Counted Sorrows

December 29, 2009

The other night my friend Natasha and I started going through my tattered old notebook.  I’ve had it for at least 15 years, and it is where I write story ideas, poetry, and pieces of other people’s writing that has inspired me.  No matter how many journals or notepads I try, my red, falling-apart single subject notebook always gets picked back up instead.

In recent years I haven’t cracked it open much.  Life gets going and I don’t have a chance to do much writing.  Writing – that I can be proud of, anyway – takes more time than I’ve had (or made, if I’m being truthful).  I love writing this blog so much, regardless of my readership, because it’s given me back my voice.  Or helped me to start rediscovering it, anyway.  I’m still rusty, but at least I’m using more than 10% of my vocabulary, which is a start!

One of my favorite poems of all time came from the front of a Dean R. Koontz book, The Bad Place.  I don’t remember a thing about this book, and since I’ve never been a big Koontz fan anyway (other than Trixie Koontz, who is dog) I must have borrowed it from my best friend Rachel circa 1993 or so.  You can go ahead and laugh about my favorite piece of poetry coming from Dean Koontz, but it spoke to me then and speaks to me now on a very personal level. 

In its entirety:

Every eye sees its own special vision;
every ear hears a most different song.
In each man’s troubled heart, an incision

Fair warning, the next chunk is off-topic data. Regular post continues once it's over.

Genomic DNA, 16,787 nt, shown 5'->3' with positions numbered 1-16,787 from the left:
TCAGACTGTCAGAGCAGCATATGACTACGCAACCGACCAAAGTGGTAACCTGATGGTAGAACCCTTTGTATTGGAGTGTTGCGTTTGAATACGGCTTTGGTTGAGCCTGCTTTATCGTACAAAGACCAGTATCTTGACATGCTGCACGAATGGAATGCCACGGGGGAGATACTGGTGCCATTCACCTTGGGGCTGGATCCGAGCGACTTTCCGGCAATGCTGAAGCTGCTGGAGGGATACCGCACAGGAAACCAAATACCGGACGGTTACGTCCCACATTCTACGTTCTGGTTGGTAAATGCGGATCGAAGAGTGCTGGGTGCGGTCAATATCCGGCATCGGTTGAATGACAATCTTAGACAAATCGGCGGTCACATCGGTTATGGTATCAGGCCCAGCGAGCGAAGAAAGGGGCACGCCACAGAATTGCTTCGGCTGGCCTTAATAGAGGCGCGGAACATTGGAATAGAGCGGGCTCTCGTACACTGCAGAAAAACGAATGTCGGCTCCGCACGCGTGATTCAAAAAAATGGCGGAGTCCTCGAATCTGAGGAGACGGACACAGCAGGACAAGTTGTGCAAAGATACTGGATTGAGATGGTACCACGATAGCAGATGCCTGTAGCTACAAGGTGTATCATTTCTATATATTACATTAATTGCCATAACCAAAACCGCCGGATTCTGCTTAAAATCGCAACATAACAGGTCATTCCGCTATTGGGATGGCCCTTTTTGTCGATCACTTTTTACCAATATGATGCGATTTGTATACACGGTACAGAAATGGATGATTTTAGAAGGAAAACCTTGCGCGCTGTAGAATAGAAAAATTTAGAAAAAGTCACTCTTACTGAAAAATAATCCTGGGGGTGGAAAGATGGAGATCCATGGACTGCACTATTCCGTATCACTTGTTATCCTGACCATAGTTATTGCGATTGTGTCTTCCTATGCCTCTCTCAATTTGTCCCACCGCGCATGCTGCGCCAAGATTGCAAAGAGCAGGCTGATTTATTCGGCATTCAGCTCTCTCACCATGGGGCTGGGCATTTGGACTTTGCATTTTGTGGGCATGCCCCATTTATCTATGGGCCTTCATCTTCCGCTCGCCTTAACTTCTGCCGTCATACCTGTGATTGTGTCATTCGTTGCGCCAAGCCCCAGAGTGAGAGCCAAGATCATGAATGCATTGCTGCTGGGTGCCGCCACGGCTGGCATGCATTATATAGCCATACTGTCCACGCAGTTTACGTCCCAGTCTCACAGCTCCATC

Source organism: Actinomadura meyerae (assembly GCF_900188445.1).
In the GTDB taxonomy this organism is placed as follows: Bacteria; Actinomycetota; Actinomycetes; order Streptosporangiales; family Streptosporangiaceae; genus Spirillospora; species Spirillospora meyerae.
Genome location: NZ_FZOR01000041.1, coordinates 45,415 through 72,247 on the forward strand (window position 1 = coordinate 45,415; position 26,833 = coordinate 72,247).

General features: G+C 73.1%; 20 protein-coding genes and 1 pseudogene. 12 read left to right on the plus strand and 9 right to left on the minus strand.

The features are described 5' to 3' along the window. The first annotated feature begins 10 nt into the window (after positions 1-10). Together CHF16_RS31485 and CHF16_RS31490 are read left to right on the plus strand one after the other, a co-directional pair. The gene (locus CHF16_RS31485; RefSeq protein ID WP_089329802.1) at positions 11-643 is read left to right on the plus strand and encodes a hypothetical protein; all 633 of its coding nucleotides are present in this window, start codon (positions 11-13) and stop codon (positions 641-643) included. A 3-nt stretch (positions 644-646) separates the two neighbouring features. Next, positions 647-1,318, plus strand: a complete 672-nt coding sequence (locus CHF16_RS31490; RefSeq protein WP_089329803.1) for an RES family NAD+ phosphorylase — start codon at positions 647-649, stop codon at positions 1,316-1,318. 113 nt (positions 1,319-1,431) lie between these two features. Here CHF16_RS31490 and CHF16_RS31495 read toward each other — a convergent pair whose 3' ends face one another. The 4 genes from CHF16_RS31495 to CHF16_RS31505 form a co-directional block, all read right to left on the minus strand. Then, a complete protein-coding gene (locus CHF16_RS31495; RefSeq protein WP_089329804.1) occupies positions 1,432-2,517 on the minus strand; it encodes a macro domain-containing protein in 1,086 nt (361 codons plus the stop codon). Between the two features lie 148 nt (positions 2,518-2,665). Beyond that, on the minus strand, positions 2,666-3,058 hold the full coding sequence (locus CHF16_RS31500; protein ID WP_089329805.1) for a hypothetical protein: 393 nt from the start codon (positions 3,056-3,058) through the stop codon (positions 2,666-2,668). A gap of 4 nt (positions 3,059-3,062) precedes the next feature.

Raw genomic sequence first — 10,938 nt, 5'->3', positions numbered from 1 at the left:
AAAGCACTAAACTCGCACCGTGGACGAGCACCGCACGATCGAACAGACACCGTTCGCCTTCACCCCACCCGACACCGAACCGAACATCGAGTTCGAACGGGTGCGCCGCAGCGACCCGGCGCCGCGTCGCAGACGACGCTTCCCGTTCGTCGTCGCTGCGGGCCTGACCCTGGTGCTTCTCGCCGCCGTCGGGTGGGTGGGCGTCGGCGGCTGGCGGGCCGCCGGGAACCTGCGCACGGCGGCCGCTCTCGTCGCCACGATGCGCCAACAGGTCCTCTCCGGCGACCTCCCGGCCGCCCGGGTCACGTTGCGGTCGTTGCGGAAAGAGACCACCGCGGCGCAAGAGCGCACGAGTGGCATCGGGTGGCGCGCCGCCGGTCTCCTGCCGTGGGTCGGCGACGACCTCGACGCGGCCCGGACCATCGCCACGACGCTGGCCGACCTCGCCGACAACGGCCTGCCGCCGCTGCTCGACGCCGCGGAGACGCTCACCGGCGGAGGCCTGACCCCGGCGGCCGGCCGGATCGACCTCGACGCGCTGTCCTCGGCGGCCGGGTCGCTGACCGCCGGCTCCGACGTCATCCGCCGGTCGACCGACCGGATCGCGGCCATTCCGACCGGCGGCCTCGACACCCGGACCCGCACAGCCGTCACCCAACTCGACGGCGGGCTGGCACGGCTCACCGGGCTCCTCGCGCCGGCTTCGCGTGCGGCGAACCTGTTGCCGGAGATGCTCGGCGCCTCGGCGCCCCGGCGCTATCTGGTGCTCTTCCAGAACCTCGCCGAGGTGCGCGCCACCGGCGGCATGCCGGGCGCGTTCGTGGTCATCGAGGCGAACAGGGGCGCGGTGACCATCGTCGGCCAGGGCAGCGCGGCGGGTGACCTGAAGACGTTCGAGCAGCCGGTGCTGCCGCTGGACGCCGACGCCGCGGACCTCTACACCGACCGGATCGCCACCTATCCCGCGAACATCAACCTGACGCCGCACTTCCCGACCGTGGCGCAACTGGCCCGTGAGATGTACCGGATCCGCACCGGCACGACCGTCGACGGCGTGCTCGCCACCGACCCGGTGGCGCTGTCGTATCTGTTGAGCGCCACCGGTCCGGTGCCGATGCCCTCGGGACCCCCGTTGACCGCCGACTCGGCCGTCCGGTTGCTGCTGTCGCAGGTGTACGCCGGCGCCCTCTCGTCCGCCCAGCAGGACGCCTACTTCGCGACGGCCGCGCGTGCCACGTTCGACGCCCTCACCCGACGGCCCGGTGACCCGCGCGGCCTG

would reveal a unique, shameful wrong.
As we read through things I had written and things I had painstakingly copied down in teenage-me’s handwriting, Natasha asked if I had struggled with depression.  The answer, sadly, is yes.  I never felt like I belonged anywhere.  As an adult I know that lots of people have felt that way.  But back then, I was totally alone in the world, because I was a teenager and no one could possibly understand.  All I can say is: my poor, poor, patient parents.  Reading those pages reminded me of how painful my adolescence was, and made me want to give teenage-me a big hug.  Which teenage-me would have resented, I’m sure.

Stranger fiends hide here in human guise
than reside in the valleys of Hell.
But goodness, kindness and love arise
in the heart of the poor beast, as well.

~The Book of Counted Sorrows

I try to keep this blog fairly light-hearted, but I’m going to post some of that old stuff every now and again and talk about them in the now.  Maybe I’ll even poke fun of teenage-me, now that I’m old enough to laugh about it.  Or not.  We’ll see!

Originally posted at The Sweet Life 4/23/2008 7:08pm

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